"It can lead to additional charges": Experts say Trump's plan to "rough up" DA could badly backfire

"The precedent of Jan. 6th would probably be uppermost in the court's mind" as Trump risks gag order, expert says

By Areeba Shah

Staff Writer

Published April 3, 2023 3:07PM (EDT)

US President Donald Trump speaks during a campaign rally at the BOK Center on June 20, 2020 in Tulsa, Oklahoma. (NICHOLAS KAMM/AFP via Getty Images)
US President Donald Trump speaks during a campaign rally at the BOK Center on June 20, 2020 in Tulsa, Oklahoma. (NICHOLAS KAMM/AFP via Getty Images)

Donald Trump is reportedly planning to ramp up his attacks on Manhattan District Attorney Alvin Bragg after he became the first former president to be criminally indicted last week — but legal experts say it could backfire.

Trump was indicted by a grand jury last week on more than 30 counts related to hush money payments made to adult film star Stormy Daniels during the 2016 election by his former lawyer Michael Cohen, according to multiple reports. Over the weekend, the former president, who has denied any wrongdoing and described the investigation as a "witch hunt", told people close to him that it was time to politically "rough 'em up," according to the Guardian

If Trump's attacks against Bragg continue, he could provoke a gag order, which would restrict his ability to talk about his case out of court, said Kevin O'Brien, a former federal prosecutor and white-collar lawyer at Ford O'Brien Landy LLP.

"The precedent of January 6th would probably be uppermost in the court's mind, so Trump does not have the luxury of a clean slate," O'Brien told Salon. "Having said that, most judges would be extremely reluctant to impose a gag order on a criminal defendant, which would fly in the face of the First Amendment."

In the weeks prior to his indictment, the former president blasted the Manhattan district attorney's office on Truth Social, calling it "corrupt & highly political". He called Bragg a "Soros backed animal" and encouraged his supporters to "protest" his widely anticipated arrest.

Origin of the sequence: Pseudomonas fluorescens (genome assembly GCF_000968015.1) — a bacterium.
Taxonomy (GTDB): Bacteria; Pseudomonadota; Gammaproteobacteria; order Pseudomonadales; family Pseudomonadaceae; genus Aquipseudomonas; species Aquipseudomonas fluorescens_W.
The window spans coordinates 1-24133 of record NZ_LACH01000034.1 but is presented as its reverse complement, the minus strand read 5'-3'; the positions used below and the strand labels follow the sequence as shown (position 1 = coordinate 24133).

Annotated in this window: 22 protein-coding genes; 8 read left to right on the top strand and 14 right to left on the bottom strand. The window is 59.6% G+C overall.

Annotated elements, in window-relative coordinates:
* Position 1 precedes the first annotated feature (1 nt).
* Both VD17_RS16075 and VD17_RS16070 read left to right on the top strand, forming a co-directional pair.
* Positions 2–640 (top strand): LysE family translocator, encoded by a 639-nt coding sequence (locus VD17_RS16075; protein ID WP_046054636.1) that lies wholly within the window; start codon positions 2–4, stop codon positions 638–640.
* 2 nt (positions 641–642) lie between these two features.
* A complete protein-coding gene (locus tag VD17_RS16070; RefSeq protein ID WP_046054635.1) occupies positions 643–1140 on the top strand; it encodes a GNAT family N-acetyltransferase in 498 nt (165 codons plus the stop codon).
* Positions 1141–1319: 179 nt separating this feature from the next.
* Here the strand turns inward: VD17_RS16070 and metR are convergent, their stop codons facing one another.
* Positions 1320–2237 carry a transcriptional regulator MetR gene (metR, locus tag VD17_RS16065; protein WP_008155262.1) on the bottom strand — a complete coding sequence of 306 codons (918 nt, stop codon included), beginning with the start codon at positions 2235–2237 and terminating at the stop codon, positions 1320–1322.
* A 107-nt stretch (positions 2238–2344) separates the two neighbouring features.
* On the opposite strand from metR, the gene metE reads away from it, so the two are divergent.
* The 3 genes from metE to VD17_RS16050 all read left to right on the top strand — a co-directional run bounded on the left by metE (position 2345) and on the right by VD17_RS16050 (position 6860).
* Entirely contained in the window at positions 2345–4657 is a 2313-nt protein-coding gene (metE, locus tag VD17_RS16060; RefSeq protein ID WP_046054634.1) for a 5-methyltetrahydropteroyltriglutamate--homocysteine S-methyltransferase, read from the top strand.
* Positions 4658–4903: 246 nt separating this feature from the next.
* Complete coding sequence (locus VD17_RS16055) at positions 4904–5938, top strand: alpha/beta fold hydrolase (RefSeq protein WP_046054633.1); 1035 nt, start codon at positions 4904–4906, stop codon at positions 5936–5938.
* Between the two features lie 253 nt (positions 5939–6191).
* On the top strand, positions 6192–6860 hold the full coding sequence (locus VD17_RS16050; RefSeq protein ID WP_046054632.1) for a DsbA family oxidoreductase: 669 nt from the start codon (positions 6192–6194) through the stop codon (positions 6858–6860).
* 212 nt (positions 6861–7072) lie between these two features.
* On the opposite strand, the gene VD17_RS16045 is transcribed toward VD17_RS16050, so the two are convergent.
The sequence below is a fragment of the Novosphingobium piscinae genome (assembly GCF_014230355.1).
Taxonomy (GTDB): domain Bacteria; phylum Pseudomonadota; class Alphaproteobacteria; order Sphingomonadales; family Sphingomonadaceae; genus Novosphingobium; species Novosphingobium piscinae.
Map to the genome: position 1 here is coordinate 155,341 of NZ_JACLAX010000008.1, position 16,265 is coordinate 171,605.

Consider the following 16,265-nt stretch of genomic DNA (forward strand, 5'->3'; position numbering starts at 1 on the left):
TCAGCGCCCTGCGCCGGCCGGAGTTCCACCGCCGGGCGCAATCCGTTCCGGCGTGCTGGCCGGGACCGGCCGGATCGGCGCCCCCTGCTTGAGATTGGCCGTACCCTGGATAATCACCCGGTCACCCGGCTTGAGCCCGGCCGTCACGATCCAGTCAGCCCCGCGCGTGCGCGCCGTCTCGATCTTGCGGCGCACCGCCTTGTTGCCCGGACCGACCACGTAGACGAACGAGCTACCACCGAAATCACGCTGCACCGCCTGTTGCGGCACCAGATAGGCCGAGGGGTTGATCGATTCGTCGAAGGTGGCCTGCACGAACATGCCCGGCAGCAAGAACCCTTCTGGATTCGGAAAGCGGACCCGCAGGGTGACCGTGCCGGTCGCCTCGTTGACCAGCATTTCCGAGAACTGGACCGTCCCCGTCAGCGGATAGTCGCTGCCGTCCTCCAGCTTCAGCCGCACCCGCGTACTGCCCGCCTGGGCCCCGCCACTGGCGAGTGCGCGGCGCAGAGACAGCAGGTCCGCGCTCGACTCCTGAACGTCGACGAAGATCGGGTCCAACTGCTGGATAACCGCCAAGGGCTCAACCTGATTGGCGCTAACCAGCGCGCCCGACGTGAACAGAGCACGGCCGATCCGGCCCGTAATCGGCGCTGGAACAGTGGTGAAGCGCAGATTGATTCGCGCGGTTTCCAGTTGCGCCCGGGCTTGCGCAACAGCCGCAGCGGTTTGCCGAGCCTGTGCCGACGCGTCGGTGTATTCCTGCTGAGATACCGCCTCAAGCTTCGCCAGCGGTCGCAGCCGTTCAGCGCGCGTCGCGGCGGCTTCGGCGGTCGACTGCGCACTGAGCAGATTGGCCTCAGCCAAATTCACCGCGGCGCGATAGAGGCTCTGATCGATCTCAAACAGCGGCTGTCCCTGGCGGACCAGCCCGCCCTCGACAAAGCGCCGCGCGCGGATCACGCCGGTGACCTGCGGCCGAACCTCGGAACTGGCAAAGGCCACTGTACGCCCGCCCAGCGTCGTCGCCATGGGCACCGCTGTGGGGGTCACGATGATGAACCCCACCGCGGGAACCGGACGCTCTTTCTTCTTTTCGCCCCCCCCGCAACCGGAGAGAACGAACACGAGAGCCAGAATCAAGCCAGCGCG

In one post, he even warned of "death and destruction" if he was indicted. Soon after, Bragg received a death threat letter addressed to him containing suspicious powder with the letter reportedly saying: "ALVIN: I AM GOING TO KILL YOU!!!!!!!!!!!!!" 

If Trump's rhetoric continues to escalate and cross a line with issuing direct threats, he could face additional criminal charges, said William "Widge" Devaney, former assistant U.S. attorney in the District of New Jersey.

"It's quite another thing when you start to make veiled threats against the district attorney's office, against law enforcement officers, against the judge," Devaney said. "That's where the line crosses in terms of whether it can lead to additional charges."

But if Trump continues with name-calling or making "political statements," little may be done to stop him, Devaney added, pointing out that even if the judge issued a gag order against Trump, "there are hundreds of people out there who are going to speak for Trump".

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Some of these people include members of Congress, like Rep. Jim Jordan, R-Ohio, who recently vowed to defund federal law enforcement agencies in the wake of Trump's indictment.

In an interview with Fox News on Sunday, the House Judiciary chairman said that Republicans will look into defunding the agencies in charge of investigating Trump.

"We control the power of the purse, and we're going to have to look at the appropriation process and limit funds going to some of these agencies, particularly the ones who are engaged in the most egregious behavior," Jordan said when asked about what his committee can do against the alleged "weaponization of government."

House Speaker Kevin McCarthy, R-Calif., has also called Bragg's investigation into the former president "an outrageous abuse of power by a radical D.A. who lets violent criminals walk as he pursues political vengeance against President Trump." 

After Trump's indictment, he tweeted that the "American people will not tolerate this injustice," and warned that the "House of Representatives will hold Alvin Bragg and his unprecedented abuse of power to account."

In the meantime, Trump's tone against New York State Supreme Court Justice Juan Merchan, the judge handling the case, has grown more aggressive. 

He claimed that Merchan "hates" him and that the judge "railroaded" Trump's former chief financial officer into pleading guilty in a tax fraud case in a post on Truth Social last week.

Last year, Merchan oversaw the criminal tax fraud case against Trump's company, in which former Trump Organization chief financial officer Allen Weisselberg pleaded guilty and was sentenced to five months in the Rikers Island jail.

Trump is expected to appear in a Manhattan courtroom on Tuesday for his arraignment.

If Trump's comments lead "into any sort of obstruction of the proceeding or assault against one of the officials," Devaney said, "then that could certainly change the complexion of the entire matter."

By Areeba Shah

Areeba Shah is a staff writer at Salon covering news and politics. Previously, she was a research associate at Citizens for Responsibility and Ethics in Washington and a reporting fellow for the Pulitzer Center, where she covered how COVID-19 impacted migrant farmworkers in the Midwest.

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Alvin Bragg Donald Trump Furthering Michael Cohen Politics Stormy Daniels